When he was 17 years old, Takishima took a year off in high school for a bad case of pneumonia. When he was 21, he tried to take a semester off of college to treat his depression. That semester became a year and a half. When Takishima re-enters Yale in the fall, he will be 24-years-old and in class with students five years younger than he is.
Positions of the Administrators
While students contend that the process of withdrawal and readmission is unduly difficult, administrators maintain that it is not. Those that wish to be readmitted will be — eventually.
His eyebrows raised, Dean Hugh Flick of Silliman College expressed genuine surprise to hear that students were getting all riled up over the readmission process.
“I don’t know of anybody discontented with it,” he said. “It’s more or less up to the student when they come back, a matter of fulfilling requirements and returning to full health.”
The Silliman dean also said he could not remember an instance in recent history when a Silliman student was denied readmission: “I’ve never heard of anyone who was kicked out of Yale and told never to come back.”
When asked where the statement “once you’re in Yale, you’re in” falls along a spectrum of “absolutely true” to “absolutely false,” Flick responded, “True.”
But then he makes an asterisk symbol with his hand.
“Yale works very hard to keep you here,” he added. “The only students I know of who don’t finish are those who just drop out and never return.”
Cutler came to Yale in 1979, when Davenport College hired her as a writing tutor. Since then, she has worn many hats around the English department and Dean’s Office, where she also serves as the secretary of the Executive Committee.
Since Cutler was first hired, “the [readmission’s] policy hasn’t changed at all,” she said in a July interview. Asked if she could provide breakdown of how many students pass through the readmissions office and for what reasons, she replied, “I really can’t because I don’t keep statistics. People can come back when they want.”
A long pause.
“I don’t keep statistics because every withdrawn student is the same … to me,” Cutler continued. “I don’t care why you were withdrawn: you have to comply with the requirements.”
Several people I interviewed, such as Schoenberg and Pat, believe the university is primarily concerned with protecting itself and its financial interests. What do you make of that?
“I maintain that the first concern is for the well-being of a student, and I don’t think you should underestimate that. And I can also say that not every student understands what their own well-being is in any given situation. But, yes, beyond that, the institution does have an interest. When you say ‘protecting itself,’ … I suppose we have to use those words, but it’s about protecting itself from something very terrible happening … on its watch.”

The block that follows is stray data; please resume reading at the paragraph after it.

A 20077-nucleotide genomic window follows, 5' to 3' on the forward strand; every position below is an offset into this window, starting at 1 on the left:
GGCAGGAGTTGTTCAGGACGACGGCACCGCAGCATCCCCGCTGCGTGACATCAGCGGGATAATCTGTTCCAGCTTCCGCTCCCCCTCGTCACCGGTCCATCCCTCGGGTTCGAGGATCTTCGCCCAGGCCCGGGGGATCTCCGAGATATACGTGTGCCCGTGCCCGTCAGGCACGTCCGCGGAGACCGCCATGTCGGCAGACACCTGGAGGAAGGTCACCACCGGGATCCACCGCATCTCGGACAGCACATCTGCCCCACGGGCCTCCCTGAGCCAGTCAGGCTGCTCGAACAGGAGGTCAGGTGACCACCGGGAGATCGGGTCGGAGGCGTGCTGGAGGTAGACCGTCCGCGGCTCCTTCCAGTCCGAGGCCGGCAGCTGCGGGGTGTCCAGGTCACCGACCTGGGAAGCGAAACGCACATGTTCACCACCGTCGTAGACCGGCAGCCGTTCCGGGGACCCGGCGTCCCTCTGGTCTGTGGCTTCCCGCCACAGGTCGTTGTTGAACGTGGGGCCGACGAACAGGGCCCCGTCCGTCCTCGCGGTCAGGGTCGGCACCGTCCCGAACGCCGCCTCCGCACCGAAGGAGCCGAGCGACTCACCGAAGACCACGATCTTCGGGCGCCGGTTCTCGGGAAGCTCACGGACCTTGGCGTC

For students like Takishima, Cutler may have seemed a dispassionate gatekeeper in a difficult process, but to her peers in the administration, as was noted in the 2007 Executive Committee Chair’s Report, Cutler “leavens her rigorous sense of justice with an unfailingly compassionate humanity, and is truly the heart and soul of this crucial institution in Yale College.”
Sometime in August, Cutler was replaced by Dean Pamela George. For all who have lamented the oblique language of university form-letters, the lack of decision-related transparency, the untimely deadlines or the blanket two-course requirement involved in the readmission process, a change in personnel might signal a change in policy.
George, who is also the director of the Afro-American Cultural Center, declined to comment for this article because she was only becoming acquainted with the role, she said in an email. The note read as follows:
“I’d like to become well-acquainted with my new role before I comment on changes, if any. My very limited exposure, thus far, has seemed reasonable and straightforward. However, I need to experience a full-year cycle of Readmission, confer with my colleagues in Yale College, gain knowledge about the practices throughout the Ivy League, and I welcome comments from students about their experiences with the readmission process.”
George might have a big learning opportunity on her hands. The paranoia pouring out of Yale administrators’ e-mail accounts is enough to lead one to believe that the influenza type-A virus will soon start to wreak havoc on Yale campus – if it hasn’t already.
“Stay at home,” cautioners advise.
Will Yale students listen, missing classes and falling behind? Should an epidemic of swine flu sweep across Yale campus this fall, George could see an unprecedented influx of business next year. Which certainly would give her plenty of opportunity to get to know the system.